Mass spectrometry in the clinical laboratory: Determining the need and avoiding pitfalls

Research output: Chapter in Book/Report/Conference proceedingChapter

Abstract

While mass spectrometry (MS) has been available as an analytical tool for more than 100 years and analytical methods based on MS have been used by both scientific researchers and industrial application scientists for quantitative and qualitative analyses routinely, the use of this technology in clinical laboratories is a relatively new development. Based on emerging needs for patient care, the importance of MS in the clinical laboratory is increasing, and doesn't appear to be slowing down any time soon. Emerging unmet needs for testing often occur because vendors of in vitro diagnostic devices wait until the clinical utility of a particular assay is established and widely accepted prior to the development of a commercial assay. As a result, improvements in patient care from these new clinical tests can be delayed until a commercial assay is available. For laboratories with the capability to develop and implement laboratory-developed tests, MS provides an attractive alternative solution based on the ability to rapidly develop an analytically robust assay with excellent analytical sensitivity and specificity. In some cases, it offers an attractive alternative to commercially available assays that have already been developed, but do not offer acceptable performance relative to the clinical decision point. Liquid chromatography (LC)-MS technology shows significant potential as a tool to rapidly develop clinical assays for emerging biomarkers, and advances in instrumentation are likely to enable application of LC-MS technology in routine clinical diagnostic testing.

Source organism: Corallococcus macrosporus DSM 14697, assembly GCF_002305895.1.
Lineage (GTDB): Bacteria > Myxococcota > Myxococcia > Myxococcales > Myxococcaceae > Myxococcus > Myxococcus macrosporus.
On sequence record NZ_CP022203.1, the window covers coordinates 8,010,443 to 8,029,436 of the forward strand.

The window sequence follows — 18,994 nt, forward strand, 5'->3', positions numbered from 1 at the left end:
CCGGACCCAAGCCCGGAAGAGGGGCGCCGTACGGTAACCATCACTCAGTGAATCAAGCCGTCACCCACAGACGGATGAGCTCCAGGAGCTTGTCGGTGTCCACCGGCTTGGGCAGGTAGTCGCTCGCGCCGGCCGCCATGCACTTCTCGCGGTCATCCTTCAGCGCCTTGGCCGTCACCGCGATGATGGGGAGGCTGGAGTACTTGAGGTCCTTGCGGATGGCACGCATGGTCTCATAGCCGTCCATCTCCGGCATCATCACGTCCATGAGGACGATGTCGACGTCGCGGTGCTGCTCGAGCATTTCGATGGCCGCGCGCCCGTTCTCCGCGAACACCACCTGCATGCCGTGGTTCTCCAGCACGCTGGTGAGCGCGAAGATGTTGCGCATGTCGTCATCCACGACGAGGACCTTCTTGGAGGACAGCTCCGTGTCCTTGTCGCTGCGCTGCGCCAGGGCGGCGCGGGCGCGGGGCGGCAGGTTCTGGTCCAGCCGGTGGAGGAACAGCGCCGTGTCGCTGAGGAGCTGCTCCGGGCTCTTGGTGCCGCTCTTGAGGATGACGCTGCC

Original languageEnglish (US)
Title of host publicationMass Spectrometry for the Clinical Laboratory
PublisherElsevier Inc.
Pages1-15
Number of pages15
ISBN (Print)9780128008713
DOIs
StatePublished - Jan 1 2017

Keywords

  • Clinical diagnostic testing
  • Electrospray ionization
  • Liquid chromatography
  • Mass spectrometry
  • Quadrupole mass analyzers

ASJC Scopus subject areas

  • Medicine(all)

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